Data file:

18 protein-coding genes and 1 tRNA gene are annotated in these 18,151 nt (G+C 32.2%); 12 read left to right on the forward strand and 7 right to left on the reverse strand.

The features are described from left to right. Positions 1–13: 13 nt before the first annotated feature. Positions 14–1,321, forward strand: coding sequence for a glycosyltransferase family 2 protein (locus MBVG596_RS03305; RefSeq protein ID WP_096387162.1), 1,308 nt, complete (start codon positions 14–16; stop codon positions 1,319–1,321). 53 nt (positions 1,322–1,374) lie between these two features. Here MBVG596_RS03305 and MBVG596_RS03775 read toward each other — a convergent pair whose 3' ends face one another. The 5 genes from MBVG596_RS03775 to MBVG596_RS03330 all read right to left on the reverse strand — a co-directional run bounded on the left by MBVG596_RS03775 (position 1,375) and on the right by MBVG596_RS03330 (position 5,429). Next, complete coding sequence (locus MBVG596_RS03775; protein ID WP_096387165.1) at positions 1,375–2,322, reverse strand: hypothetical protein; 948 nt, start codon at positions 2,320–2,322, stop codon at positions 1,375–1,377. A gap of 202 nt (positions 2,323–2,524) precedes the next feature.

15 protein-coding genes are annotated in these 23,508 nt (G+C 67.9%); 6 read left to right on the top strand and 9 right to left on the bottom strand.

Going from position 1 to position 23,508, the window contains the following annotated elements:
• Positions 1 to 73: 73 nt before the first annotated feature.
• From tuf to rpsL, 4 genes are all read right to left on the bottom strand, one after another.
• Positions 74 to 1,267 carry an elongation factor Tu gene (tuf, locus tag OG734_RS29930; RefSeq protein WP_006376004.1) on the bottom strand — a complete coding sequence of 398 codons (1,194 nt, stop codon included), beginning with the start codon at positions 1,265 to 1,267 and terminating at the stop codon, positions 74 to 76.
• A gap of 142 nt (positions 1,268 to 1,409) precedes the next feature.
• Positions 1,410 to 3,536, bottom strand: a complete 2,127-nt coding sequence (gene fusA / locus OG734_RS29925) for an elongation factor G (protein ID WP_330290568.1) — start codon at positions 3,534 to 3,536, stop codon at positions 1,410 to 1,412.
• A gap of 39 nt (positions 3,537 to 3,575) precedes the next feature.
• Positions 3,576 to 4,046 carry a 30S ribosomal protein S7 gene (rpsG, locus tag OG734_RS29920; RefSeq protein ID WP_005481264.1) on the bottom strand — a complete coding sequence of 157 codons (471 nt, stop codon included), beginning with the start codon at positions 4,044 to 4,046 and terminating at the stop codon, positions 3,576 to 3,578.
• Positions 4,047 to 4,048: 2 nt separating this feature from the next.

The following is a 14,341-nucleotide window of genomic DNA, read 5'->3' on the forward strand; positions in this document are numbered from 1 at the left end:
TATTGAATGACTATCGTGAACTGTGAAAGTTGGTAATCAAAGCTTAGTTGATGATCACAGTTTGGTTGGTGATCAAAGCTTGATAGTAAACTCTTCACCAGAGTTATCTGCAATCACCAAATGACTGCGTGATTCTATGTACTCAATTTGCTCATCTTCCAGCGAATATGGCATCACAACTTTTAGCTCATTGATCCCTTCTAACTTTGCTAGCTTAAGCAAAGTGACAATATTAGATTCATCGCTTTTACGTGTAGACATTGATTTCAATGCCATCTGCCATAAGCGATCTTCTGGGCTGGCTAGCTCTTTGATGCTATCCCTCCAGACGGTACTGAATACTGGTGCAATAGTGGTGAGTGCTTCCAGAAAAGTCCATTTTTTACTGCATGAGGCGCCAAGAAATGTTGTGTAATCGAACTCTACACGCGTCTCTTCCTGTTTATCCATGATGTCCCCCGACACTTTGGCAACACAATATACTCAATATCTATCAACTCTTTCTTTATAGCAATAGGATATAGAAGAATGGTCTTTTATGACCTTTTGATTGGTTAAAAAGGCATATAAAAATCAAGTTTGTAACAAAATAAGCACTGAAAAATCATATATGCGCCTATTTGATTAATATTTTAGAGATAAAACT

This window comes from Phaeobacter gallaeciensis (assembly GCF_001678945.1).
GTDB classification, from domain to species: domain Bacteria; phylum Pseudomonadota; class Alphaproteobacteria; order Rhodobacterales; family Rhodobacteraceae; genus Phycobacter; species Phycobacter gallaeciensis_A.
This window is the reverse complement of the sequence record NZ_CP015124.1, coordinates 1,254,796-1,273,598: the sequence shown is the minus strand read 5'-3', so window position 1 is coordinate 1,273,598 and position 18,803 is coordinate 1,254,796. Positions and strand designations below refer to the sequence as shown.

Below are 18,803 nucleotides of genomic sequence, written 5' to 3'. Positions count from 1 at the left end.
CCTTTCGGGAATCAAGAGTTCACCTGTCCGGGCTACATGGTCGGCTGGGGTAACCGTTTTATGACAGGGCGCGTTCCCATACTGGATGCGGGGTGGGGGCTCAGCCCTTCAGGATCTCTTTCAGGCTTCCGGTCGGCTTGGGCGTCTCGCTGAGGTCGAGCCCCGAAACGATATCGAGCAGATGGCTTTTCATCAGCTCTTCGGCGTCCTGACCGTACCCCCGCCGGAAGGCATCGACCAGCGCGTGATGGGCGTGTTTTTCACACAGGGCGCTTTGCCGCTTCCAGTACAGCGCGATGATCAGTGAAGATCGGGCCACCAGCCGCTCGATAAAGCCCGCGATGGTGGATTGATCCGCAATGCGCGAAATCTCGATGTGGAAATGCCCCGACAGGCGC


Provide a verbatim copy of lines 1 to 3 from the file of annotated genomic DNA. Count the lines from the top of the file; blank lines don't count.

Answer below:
18 protein-coding genes and 1 tRNA gene are annotated in these 18,151 nt (G+C 32.2%); 12 read left to right on the forward strand and 7 right to left on the reverse strand.

The features are described from left to right. Positions 1–13: 13 nt before the first annotated feature. Positions 14–1,321, forward strand: coding sequence for a glycosyltransferase family 2 protein (locus MBVG596_RS03305; RefSeq protein ID WP_096387162.1), 1,308 nt, complete (start codon positions 14–16; stop codon positions 1,319–1,321). 53 nt (positions 1,322–1,374) lie between these two features. Here MBVG596_RS03305 and MBVG596_RS03775 read toward each other — a convergent pair whose 3' ends face one another. The 5 genes from MBVG596_RS03775 to MBVG596_RS03330 all read right to left on the reverse strand — a co-directional run bounded on the left by MBVG596_RS03775 (position 1,375) and on the right by MBVG596_RS03330 (position 5,429). Next, complete coding sequence (locus MBVG596_RS03775; protein ID WP_096387165.1) at positions 1,375–2,322, reverse strand: hypothetical protein; 948 nt, start codon at positions 2,320–2,322, stop codon at positions 1,375–1,377. A gap of 202 nt (positions 2,323–2,524) precedes the next feature.

15 protein-coding genes are annotated in these 23,508 nt (G+C 67.9%); 6 read left to right on the top strand and 9 right to left on the bottom strand.